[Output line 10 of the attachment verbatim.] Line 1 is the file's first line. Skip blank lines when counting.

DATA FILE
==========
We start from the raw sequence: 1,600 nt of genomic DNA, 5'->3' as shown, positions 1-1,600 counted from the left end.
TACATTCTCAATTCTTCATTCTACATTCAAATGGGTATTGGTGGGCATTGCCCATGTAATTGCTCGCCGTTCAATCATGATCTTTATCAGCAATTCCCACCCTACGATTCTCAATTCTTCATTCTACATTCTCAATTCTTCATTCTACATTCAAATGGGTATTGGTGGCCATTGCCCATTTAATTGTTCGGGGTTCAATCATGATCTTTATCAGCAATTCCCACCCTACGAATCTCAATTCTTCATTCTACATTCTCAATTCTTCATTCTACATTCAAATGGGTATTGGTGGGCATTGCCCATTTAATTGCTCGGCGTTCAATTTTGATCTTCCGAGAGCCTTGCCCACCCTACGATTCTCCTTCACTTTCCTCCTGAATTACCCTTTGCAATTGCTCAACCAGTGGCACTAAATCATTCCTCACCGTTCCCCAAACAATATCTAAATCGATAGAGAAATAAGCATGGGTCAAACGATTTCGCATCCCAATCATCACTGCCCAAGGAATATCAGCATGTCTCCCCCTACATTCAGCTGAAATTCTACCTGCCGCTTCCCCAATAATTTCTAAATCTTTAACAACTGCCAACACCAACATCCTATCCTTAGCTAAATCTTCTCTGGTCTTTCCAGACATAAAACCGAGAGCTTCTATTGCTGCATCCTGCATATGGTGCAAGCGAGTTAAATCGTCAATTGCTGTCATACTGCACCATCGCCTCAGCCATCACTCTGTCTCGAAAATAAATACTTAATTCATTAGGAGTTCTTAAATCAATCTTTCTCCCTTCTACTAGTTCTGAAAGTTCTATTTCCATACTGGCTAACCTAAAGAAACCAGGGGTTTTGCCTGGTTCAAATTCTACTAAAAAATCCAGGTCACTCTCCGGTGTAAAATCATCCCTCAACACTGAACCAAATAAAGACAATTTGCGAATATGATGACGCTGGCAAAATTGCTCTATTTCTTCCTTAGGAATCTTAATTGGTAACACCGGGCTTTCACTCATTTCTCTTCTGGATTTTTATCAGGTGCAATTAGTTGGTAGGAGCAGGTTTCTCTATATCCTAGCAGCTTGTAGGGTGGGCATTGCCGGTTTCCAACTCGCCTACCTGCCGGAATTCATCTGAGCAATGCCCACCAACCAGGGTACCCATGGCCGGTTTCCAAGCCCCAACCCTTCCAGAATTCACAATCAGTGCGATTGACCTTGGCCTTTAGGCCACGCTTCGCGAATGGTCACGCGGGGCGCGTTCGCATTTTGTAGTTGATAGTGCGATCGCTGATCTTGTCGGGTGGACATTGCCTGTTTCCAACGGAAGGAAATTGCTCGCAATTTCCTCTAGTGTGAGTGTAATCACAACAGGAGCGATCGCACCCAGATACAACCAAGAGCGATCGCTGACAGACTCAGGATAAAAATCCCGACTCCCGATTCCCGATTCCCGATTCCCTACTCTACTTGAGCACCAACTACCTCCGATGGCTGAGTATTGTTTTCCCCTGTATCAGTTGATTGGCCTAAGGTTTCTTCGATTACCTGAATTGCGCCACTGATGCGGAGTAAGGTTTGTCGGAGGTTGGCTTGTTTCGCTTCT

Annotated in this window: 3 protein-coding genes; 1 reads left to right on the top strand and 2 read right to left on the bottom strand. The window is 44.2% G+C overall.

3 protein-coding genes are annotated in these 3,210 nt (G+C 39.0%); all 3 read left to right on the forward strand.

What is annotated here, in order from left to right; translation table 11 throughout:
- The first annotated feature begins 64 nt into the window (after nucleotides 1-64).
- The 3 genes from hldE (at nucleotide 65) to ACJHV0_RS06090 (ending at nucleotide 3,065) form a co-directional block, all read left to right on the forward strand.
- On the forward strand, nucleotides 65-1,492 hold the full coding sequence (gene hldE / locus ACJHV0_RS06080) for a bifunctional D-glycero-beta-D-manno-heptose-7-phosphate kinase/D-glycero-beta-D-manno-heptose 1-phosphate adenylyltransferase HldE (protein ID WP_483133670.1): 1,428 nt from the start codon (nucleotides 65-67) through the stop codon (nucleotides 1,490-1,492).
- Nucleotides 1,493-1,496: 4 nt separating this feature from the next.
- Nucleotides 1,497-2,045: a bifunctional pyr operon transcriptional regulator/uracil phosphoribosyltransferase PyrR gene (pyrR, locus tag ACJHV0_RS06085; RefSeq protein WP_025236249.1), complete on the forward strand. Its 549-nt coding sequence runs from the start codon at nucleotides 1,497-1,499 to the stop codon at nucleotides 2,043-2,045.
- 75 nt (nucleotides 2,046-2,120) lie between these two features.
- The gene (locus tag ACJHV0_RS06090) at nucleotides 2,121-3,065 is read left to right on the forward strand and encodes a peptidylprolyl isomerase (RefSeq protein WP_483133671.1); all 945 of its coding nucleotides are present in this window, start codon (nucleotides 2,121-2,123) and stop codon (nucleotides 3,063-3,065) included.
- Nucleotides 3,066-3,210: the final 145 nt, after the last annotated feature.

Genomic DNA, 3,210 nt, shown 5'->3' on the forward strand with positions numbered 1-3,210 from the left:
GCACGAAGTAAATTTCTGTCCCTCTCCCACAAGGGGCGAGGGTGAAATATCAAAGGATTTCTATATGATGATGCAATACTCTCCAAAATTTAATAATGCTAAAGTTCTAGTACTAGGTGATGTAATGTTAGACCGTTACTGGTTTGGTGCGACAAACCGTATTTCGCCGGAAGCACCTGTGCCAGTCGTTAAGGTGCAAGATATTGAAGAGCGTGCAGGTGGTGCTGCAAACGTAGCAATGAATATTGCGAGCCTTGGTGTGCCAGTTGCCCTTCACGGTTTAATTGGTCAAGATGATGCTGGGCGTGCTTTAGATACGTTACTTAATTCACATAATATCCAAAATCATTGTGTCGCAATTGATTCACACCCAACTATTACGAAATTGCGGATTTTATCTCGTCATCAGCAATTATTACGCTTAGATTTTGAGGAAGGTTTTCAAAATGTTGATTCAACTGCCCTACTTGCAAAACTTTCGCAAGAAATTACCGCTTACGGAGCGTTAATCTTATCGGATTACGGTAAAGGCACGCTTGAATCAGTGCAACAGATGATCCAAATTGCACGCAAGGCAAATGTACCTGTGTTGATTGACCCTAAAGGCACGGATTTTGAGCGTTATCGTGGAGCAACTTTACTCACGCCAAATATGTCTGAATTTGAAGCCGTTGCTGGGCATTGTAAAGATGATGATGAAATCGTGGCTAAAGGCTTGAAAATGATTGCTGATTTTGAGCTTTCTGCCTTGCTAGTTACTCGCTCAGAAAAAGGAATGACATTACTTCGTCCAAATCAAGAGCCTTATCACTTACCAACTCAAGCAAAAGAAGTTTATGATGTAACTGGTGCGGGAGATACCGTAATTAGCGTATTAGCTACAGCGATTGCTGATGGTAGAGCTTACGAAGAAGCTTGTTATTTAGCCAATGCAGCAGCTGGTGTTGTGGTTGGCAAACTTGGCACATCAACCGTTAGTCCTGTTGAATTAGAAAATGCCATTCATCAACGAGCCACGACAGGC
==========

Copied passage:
- Nucleotides 1,497-2,045: a bifunctional pyr operon transcriptional regulator/uracil phosphoribosyltransferase PyrR gene (pyrR, locus tag ACJHV0_RS06085; RefSeq protein WP_025236249.1), complete on the forward strand. Its 549-nt coding sequence runs from the start codon at nucleotides 1,497-1,499 to the stop codon at nucleotides 2,043-2,045.